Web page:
In response to The Daily Post’s writing prompt: “Finite Creatures.”
I’m trying something new today — I’m replying to a tweet posted by The Daily Post in which they ask, “At what age did you realize you were not immortal?” My answer to this one is as simple as it is complex and yes, it involves the album you see to the left.
It was 1976 when Dad passed away and I was a mere 7 years old. All I knew was that he was gone and “in heaven” or so I was raised to believe. (The whole concept death and Catholicism is something I won’t dare tackle in this post as I have very strong opinions on the matter. It’s a post, or even a blog, unto itself.)
Anyway, Dad was gone and my brother and I were actually handling it quite well, so well that it surprised everyone from relatives to our school teachers. We had each other for support and it definitely kept our minds off of things and in a positive state. There were tough times but we managed to make the best of them.
Three years later, Fleetwood Mac released their album Tusk which blew my freaking mind. A double-album, I listened to it from beginning-to-end-to-beginning-to-end and all over again. It was full of fantastic tunes including the title track, “Sara” and “Think About Me” but there was one track in particular that stood out and, to this day, still makes me relive my epiphany of which I remember every detail.
Side two of Tusk starts off with “What Makes You Think You’re the One” and like most of the album, it’s brilliant. My 10-year-old brain was digging the melody without giving the words much though. But then, while walking out of the Del Amo Fashion Center with my mom, through the parking lot to get to her brown 1977 Ford Granada and stepping over a red-painted and chipped curb with my blue Vans slip-ons, one of the lines hit me.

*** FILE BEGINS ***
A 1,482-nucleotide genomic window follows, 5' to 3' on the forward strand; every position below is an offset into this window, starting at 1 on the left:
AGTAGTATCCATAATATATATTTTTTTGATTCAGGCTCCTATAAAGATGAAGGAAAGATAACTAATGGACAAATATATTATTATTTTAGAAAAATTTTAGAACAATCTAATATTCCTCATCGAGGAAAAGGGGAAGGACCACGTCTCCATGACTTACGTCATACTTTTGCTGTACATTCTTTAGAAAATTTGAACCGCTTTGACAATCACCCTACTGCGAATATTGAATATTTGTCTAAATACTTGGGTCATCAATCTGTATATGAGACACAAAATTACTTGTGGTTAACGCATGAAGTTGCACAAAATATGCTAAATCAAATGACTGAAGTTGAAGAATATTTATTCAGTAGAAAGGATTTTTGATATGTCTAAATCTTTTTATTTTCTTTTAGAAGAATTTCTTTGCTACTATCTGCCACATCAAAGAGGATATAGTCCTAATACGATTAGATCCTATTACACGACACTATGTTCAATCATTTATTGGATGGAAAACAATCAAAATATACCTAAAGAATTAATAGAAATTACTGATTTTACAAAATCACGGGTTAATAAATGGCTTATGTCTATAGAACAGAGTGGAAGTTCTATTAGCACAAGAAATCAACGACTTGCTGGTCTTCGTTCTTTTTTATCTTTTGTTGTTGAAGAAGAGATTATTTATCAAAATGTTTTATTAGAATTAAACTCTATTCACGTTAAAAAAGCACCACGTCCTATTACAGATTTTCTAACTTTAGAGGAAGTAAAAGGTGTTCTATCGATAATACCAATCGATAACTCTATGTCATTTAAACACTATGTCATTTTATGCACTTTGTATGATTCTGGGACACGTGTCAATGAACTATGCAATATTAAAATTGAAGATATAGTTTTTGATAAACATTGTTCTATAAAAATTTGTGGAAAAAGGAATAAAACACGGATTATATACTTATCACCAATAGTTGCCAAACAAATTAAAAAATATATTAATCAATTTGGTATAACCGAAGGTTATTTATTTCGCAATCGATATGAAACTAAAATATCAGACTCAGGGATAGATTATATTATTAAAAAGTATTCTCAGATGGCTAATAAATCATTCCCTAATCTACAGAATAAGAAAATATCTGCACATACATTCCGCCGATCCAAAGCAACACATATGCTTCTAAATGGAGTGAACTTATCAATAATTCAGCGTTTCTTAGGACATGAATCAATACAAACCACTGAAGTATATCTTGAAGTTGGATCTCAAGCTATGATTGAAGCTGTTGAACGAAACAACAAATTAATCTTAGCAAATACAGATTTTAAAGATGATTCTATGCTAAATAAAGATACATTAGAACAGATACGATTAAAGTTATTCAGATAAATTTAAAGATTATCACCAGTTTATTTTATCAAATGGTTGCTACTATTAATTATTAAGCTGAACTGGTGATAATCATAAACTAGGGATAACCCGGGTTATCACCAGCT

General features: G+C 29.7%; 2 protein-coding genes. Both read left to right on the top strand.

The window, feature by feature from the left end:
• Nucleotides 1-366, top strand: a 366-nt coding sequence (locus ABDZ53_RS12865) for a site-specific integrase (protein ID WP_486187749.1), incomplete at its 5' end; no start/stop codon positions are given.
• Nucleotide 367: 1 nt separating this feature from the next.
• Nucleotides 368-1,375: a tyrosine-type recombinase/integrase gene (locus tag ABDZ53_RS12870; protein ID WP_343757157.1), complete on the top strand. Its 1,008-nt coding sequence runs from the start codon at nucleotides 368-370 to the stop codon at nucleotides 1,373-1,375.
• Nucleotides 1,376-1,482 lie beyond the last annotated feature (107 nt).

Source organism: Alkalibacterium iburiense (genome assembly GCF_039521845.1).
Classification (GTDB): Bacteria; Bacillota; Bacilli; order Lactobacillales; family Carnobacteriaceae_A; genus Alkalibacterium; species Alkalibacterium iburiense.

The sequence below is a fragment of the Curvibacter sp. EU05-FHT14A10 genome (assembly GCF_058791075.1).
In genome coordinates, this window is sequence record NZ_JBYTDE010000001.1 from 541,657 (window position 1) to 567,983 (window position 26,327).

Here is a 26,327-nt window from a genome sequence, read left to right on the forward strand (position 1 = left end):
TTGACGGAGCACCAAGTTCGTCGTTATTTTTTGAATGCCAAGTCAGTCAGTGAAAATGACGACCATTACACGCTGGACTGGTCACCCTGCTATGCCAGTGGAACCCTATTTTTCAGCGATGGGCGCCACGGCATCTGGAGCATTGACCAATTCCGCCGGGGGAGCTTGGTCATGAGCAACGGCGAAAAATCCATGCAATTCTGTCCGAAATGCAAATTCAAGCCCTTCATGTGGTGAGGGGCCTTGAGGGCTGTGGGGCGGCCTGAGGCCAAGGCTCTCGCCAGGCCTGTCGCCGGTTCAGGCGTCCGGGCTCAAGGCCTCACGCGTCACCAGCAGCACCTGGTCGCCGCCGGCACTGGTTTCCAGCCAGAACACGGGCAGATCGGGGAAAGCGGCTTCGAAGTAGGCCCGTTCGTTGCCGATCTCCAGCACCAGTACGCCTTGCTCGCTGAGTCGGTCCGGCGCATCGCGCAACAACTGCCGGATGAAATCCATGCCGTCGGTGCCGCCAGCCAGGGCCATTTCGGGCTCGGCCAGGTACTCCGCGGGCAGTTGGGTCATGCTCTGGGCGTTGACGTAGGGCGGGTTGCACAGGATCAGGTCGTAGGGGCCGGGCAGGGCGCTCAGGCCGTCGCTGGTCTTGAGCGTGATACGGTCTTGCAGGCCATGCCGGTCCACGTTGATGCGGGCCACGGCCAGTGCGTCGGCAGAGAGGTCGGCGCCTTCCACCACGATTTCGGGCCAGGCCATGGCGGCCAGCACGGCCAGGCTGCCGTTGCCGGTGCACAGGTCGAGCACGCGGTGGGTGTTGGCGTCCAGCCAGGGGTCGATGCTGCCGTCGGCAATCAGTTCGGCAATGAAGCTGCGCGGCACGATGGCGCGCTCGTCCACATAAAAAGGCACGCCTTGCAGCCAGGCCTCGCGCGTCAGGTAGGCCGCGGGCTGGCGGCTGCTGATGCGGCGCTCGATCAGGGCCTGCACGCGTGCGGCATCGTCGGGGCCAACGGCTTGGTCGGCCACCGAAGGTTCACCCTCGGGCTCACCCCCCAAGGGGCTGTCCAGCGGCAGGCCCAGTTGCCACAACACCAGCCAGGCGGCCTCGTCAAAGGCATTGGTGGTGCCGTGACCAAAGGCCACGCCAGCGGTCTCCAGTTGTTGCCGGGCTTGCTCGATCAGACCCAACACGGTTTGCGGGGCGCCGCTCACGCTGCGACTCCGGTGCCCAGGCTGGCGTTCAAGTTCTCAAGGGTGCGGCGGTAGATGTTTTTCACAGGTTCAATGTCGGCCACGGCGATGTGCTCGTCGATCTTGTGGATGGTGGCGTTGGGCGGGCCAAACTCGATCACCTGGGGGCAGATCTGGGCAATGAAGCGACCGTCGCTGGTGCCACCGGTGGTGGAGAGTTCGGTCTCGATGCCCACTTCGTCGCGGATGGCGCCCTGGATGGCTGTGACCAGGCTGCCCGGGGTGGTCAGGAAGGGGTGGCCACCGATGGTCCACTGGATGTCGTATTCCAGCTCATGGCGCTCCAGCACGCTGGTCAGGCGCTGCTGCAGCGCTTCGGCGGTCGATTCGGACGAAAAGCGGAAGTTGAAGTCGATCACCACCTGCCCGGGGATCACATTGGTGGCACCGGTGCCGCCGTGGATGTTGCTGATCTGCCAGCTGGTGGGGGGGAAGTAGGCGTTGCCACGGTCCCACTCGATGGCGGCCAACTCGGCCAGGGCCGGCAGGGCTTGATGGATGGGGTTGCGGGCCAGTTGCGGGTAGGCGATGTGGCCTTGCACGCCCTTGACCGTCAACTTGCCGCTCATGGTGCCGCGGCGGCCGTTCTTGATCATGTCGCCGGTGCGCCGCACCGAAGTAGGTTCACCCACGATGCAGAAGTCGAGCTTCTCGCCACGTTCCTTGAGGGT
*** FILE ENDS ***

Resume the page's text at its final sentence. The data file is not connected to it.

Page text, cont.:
“What makes you think you’re the one? You can’t live without dyin’.”
The song is right. Dad was gone and one day, I will be gone.
And at that very moment, at age 10, I realized I was not going to be on this planet forever.
From that point, naturally, the questions began.
How long it eternity? What if there really is no heaven? What happens after eternity? When earth — the universe — eventually dies? Are we coming back?
They went on and on and eventually they nearly broke me. I had a seriously bad time when I was teenager regarding these questions and my mind just couldn’t process them anymore, so Mom decided that I needed to seek the intervention of Father So-And-So at church.
We went to the rectory. We had to make an appointment. As shaken up as I was pondering the questions of life and death and everything in between, they wouldn’t let me see him.
And that’s when my faith in Catholicism started to wane. Again, I won’t tackle it right now.
I’m now 47 and I’ve outlived Dad by 5 years. My son is 11 and I plan on being around for him a long, long time. While the questions surrounding my eventual demise still bounce through my head (and sometimes jolt me from a peaceful sleep), I prefer not to let them interfere with my daily life and do the only thing I know how to do: move on.
Unless Fleetwood Mac comes on the radio.